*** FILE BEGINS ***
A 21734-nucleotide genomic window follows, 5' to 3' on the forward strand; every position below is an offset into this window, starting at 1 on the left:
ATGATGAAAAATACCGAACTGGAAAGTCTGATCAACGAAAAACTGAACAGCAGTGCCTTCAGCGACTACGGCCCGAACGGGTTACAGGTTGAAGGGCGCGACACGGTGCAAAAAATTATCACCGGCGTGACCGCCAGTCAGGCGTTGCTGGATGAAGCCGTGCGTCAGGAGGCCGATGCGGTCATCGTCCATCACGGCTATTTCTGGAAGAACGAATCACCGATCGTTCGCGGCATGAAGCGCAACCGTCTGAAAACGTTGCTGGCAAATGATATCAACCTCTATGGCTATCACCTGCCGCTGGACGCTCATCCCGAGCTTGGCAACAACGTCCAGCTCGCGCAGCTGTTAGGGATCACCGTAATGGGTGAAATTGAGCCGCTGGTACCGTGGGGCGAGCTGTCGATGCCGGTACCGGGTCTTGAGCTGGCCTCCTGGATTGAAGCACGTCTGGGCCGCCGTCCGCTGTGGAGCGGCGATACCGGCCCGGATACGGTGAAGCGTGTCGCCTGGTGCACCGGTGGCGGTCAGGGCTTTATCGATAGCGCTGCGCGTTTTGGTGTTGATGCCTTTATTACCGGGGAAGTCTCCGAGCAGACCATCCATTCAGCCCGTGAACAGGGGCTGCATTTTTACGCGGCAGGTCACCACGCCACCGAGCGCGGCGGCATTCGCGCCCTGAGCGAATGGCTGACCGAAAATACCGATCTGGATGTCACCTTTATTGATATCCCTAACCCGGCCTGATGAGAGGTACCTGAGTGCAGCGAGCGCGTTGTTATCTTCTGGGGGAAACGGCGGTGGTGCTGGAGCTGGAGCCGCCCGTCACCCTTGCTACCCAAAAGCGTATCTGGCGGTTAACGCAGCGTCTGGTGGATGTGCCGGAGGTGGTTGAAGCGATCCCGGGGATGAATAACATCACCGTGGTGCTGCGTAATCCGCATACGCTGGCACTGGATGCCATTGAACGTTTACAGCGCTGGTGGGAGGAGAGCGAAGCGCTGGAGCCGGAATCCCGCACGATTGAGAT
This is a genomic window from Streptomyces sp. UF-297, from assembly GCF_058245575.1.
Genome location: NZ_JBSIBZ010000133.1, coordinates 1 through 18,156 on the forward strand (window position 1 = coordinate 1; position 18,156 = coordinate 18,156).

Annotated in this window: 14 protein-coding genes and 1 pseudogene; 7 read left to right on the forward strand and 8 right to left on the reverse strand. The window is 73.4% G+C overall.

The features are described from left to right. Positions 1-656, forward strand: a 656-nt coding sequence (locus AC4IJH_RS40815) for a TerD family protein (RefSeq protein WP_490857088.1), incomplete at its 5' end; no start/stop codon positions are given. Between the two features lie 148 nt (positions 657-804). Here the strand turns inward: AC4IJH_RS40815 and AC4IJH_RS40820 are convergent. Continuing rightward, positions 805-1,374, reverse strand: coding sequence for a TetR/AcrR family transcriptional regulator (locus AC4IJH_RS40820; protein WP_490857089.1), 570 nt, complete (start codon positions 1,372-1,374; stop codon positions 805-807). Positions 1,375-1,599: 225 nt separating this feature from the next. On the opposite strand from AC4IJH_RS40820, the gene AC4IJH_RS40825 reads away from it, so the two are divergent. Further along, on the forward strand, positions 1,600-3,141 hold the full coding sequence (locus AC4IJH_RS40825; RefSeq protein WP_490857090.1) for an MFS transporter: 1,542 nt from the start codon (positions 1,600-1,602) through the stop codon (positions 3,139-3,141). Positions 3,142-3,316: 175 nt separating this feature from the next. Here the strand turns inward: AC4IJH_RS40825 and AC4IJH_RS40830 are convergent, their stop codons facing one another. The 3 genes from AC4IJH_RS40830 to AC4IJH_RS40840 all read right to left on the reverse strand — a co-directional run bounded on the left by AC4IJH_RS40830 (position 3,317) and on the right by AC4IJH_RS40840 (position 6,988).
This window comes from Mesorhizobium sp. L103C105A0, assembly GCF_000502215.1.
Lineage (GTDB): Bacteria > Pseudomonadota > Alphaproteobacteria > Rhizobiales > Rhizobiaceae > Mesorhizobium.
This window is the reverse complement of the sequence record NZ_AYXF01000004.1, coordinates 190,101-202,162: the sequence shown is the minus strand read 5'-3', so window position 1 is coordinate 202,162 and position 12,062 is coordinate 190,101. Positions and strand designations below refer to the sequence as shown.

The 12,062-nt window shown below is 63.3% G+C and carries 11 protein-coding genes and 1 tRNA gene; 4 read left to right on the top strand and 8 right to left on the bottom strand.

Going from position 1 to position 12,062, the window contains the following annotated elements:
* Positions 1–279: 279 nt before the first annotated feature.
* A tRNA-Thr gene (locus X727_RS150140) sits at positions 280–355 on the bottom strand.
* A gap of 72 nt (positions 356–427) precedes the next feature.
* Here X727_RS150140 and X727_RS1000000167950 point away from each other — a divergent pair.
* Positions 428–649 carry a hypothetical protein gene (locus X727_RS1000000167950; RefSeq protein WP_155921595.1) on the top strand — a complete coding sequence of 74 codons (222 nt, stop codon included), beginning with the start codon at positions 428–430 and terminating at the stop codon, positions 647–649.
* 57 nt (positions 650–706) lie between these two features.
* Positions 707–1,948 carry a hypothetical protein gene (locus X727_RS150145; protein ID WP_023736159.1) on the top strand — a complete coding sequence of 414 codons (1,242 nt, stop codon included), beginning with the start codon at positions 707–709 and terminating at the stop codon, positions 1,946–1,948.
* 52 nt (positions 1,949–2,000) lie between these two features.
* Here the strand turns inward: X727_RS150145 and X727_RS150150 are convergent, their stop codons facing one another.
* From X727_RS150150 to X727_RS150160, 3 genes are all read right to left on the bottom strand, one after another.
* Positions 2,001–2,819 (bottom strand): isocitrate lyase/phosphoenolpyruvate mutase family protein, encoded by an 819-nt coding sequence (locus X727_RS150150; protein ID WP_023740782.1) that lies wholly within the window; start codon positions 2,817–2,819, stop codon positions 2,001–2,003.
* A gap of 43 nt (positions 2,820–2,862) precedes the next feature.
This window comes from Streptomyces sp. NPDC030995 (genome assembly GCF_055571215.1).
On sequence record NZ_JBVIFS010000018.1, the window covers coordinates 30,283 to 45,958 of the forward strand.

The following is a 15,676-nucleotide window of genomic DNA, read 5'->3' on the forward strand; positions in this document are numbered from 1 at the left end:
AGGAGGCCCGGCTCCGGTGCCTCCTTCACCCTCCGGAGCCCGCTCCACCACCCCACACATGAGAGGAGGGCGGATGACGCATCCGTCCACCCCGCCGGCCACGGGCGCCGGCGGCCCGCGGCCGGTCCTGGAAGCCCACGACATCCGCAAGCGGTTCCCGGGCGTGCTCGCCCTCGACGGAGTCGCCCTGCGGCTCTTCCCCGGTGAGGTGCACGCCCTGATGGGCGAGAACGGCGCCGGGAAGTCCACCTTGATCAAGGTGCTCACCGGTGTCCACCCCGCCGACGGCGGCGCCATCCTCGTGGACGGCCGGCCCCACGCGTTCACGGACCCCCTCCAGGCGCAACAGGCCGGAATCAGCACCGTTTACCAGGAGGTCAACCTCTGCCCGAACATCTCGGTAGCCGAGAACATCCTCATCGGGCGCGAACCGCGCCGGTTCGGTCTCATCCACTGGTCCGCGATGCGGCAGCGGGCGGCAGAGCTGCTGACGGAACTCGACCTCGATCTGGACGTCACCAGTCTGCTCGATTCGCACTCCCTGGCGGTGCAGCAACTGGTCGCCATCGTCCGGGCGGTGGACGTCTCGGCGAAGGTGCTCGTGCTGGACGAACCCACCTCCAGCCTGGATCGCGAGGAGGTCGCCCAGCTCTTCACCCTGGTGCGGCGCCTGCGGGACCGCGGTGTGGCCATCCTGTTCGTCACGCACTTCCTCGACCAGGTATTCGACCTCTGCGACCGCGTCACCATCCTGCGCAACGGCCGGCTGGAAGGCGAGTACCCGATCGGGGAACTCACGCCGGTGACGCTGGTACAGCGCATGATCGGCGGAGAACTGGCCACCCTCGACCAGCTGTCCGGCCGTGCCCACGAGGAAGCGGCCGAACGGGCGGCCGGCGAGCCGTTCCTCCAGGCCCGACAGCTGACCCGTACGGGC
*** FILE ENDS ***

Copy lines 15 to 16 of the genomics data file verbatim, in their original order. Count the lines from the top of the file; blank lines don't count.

* Here X727_RS150140 and X727_RS1000000167950 point away from each other — a divergent pair.
* Positions 428–649 carry a hypothetical protein gene (locus X727_RS1000000167950; RefSeq protein WP_155921595.1) on the top strand — a complete coding sequence of 74 codons (222 nt, stop codon included), beginning with the start codon at positions 428–430 and terminating at the stop codon, positions 647–649.